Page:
[Logwatch-Devel] Missing update from applystddate applyshttpdate and applyusdate

Bjorn L. bl_logwatch at mblmail.net
Fri Mar 18 11:03:08 MST 2005


laurent.dufour at havas.com wrote:
> 
> 
>>It also include a new patch in order to be able to extend the
> 
> functionality of the --range option
> 
>>In the --range option you can now do
>>
>>all
>>yesterday
>>today
>>last_month
>>last_hour
>>
>>and search for n days behind (" --range 2  is 2" days behind," --range 90"
> 
> is 90 days behind and so on..)


I think those extensions to the --range option are useful.  One item
to consider is that, in addition to the three you modified, other files
also need to change, as they also attempt to parse the dates.  Here are
the files that interpret the --range parameter:

   scripts/logfiles/yum/applydate
   scripts/logfiles/cron/applydate
   scripts/logfiles/xferlog/applydate
   scripts/logfiles/up2date/applydate
   scripts/logfiles/autorpm/applydate
   scripts/logfiles/samba/applydate
   scripts/shared/applystddate
   scripts/shared/applyhttpdate
   scripts/shared/applyusdate
   scripts/services/clam-update
   scripts/logwatch.pl

So I see different options in doing this:

1. Have each file parse the --range parameter (LOGWATCH_DATE_RANGE)
   based on its required format.  This is what we do now, and we would
   have to modify the remaining files.

2. Have a function in one file only that does the parsing.  The format
   is passed as a parameter, and a regular expression that matches the
   date range is returned.  The advantage is that most of the coding
   is done in one place, and allows for future changes more easily.

3. A search for function strftime shows that these are the formats
    used:

   format: %b %d                example: Mar 08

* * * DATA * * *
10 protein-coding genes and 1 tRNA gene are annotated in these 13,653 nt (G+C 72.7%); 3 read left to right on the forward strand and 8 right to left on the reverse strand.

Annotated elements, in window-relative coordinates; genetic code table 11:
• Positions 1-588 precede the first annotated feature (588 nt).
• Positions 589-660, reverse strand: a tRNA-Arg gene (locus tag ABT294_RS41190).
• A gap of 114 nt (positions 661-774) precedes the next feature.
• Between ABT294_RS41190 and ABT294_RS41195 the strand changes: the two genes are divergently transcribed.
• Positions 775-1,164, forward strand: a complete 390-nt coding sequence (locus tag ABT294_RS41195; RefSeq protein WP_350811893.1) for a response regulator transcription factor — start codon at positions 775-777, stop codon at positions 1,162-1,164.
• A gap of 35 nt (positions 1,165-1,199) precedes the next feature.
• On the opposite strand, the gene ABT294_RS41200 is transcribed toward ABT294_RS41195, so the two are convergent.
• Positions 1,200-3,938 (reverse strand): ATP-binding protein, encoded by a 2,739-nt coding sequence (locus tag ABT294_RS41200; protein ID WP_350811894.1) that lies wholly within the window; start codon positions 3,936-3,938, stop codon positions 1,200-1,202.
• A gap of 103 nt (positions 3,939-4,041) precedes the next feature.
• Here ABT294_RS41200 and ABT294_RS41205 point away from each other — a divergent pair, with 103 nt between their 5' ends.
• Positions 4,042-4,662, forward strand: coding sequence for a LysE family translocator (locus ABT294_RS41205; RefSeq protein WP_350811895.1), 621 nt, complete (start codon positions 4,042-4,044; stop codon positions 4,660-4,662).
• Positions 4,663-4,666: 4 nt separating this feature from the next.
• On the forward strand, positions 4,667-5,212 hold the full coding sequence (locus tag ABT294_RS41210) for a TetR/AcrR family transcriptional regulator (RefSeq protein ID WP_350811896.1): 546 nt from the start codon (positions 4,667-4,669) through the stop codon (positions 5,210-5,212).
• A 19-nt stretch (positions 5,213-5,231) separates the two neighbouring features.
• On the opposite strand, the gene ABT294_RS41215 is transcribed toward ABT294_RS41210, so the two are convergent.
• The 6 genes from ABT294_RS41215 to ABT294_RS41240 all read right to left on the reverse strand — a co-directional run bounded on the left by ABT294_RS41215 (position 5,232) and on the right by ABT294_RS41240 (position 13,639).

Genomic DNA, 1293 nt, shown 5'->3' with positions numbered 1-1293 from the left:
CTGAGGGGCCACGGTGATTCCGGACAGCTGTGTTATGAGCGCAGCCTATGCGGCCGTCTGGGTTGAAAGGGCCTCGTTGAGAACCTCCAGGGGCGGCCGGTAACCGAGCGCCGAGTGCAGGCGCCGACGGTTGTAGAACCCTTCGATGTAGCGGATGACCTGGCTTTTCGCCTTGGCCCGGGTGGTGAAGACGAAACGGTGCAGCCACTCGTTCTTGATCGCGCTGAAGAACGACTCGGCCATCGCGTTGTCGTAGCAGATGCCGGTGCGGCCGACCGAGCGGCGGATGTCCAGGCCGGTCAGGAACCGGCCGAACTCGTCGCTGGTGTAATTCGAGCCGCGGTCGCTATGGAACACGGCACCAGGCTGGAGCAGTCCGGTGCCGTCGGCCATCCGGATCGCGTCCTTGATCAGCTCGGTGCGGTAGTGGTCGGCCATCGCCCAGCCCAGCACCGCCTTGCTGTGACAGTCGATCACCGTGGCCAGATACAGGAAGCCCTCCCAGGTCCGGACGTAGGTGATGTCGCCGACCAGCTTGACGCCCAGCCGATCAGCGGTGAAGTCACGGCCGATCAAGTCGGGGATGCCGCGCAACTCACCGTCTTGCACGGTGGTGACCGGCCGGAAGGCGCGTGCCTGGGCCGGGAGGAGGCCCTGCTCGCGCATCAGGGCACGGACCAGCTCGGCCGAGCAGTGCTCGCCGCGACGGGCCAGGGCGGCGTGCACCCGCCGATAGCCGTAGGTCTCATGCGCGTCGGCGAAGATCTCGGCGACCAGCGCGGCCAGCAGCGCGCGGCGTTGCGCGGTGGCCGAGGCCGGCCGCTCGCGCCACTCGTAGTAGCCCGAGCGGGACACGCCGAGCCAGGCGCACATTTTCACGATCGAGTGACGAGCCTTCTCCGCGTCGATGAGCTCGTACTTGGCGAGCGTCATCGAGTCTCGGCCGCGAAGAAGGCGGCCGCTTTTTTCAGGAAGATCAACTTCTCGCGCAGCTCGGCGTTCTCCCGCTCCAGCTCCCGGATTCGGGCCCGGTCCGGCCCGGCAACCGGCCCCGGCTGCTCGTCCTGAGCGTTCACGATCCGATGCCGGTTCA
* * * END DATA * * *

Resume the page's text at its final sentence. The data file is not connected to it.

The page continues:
format: %b %e                example: Mar  8
   format: %m/%d/%y             example: 03/08/05
   format: %m/%d                example: 03/08
   format: %Y                   example: 2005
   format: %a %b %d             example: Tue Mar 08
   format: %Y/%m/%d             example: 2005/03/08
   format: %d/%b/%Y             example: 08/Mar/2005

   Because all the above formats are mutually exclusive (a date
   in one format cannot be confused with another date in a different
   format), another option would be to simply return a regular
   expression that matches all the formats.  The advantage is that
   we could get rid of the scripts/logfiles/*/applydate files shown
   above, and the scripts would work across versions that change
   time formats.  The disadvantage is that every script would need
   to be checked to ensure they don't use the timestamp formats in
   unusual ways that might introduce bugs, and the processing of
   logs is less efficient.  [I don't think either of these are
   too time consuming, but I haven't tried it, either.]

I prefer options 2 or 3.

As a final note, there are a bunch of Perl modules that do date
and time processing.  We might be able to use one of those (I
haven't looked at them enough to have an opinion of the best
choices).  The advantage here might be not so much in simplifying
coding for the extensions to --range proposed above, as in allowing
more elaborate range options.


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